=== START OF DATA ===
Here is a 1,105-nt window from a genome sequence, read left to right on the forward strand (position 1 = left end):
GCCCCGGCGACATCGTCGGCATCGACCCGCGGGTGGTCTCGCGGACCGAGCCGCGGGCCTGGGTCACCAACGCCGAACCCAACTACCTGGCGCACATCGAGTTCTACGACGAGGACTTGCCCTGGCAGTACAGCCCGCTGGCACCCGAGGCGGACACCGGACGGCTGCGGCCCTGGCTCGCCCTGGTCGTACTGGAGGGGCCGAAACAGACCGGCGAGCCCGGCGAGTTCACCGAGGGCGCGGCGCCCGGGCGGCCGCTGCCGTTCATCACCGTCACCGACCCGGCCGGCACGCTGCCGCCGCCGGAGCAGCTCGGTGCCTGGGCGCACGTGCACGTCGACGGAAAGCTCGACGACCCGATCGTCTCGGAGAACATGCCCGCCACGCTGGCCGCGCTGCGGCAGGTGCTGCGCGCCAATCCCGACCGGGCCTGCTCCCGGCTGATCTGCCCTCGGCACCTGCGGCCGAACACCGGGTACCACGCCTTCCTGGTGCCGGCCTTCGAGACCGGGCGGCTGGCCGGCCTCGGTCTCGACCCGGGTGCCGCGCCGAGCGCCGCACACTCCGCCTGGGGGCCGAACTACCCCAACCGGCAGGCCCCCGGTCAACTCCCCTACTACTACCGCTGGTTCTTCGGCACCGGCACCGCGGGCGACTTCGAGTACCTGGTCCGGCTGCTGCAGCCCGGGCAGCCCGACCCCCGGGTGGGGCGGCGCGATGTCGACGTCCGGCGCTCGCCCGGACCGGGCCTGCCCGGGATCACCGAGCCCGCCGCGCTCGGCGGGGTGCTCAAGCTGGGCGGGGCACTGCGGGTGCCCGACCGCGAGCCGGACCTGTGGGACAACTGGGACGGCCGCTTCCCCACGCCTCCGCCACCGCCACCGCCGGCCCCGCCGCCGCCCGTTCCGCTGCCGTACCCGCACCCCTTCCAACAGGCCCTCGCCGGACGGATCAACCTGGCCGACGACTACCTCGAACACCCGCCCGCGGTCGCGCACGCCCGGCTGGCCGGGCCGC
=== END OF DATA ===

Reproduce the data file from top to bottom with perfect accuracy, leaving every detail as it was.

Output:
Here is a 1,105-nt window from a genome sequence, read left to right on the forward strand (position 1 = left end):
GCCCCGGCGACATCGTCGGCATCGACCCGCGGGTGGTCTCGCGGACCGAGCCGCGGGCCTGGGTCACCAACGCCGAACCCAACTACCTGGCGCACATCGAGTTCTACGACGAGGACTTGCCCTGGCAGTACAGCCCGCTGGCACCCGAGGCGGACACCGGACGGCTGCGGCCCTGGCTCGCCCTGGTCGTACTGGAGGGGCCGAAACAGACCGGCGAGCCCGGCGAGTTCACCGAGGGCGCGGCGCCCGGGCGGCCGCTGCCGTTCATCACCGTCACCGACCCGGCCGGCACGCTGCCGCCGCCGGAGCAGCTCGGTGCCTGGGCGCACGTGCACGTCGACGGAAAGCTCGACGACCCGATCGTCTCGGAGAACATGCCCGCCACGCTGGCCGCGCTGCGGCAGGTGCTGCGCGCCAATCCCGACCGGGCCTGCTCCCGGCTGATCTGCCCTCGGCACCTGCGGCCGAACACCGGGTACCACGCCTTCCTGGTGCCGGCCTTCGAGACCGGGCGGCTGGCCGGCCTCGGTCTCGACCCGGGTGCCGCGCCGAGCGCCGCACACTCCGCCTGGGGGCCGAACTACCCCAACCGGCAGGCCCCCGGTCAACTCCCCTACTACTACCGCTGGTTCTTCGGCACCGGCACCGCGGGCGACTTCGAGTACCTGGTCCGGCTGCTGCAGCCCGGGCAGCCCGACCCCCGGGTGGGGCGGCGCGATGTCGACGTCCGGCGCTCGCCCGGACCGGGCCTGCCCGGGATCACCGAGCCCGCCGCGCTCGGCGGGGTGCTCAAGCTGGGCGGGGCACTGCGGGTGCCCGACCGCGAGCCGGACCTGTGGGACAACTGGGACGGCCGCTTCCCCACGCCTCCGCCACCGCCACCGCCGGCCCCGCCGCCGCCCGTTCCGCTGCCGTACCCGCACCCCTTCCAACAGGCCCTCGCCGGACGGATCAACCTGGCCGACGACTACCTCGAACACCCGCCCGCGGTCGCGCACGCCCGGCTGGCCGGGCCGC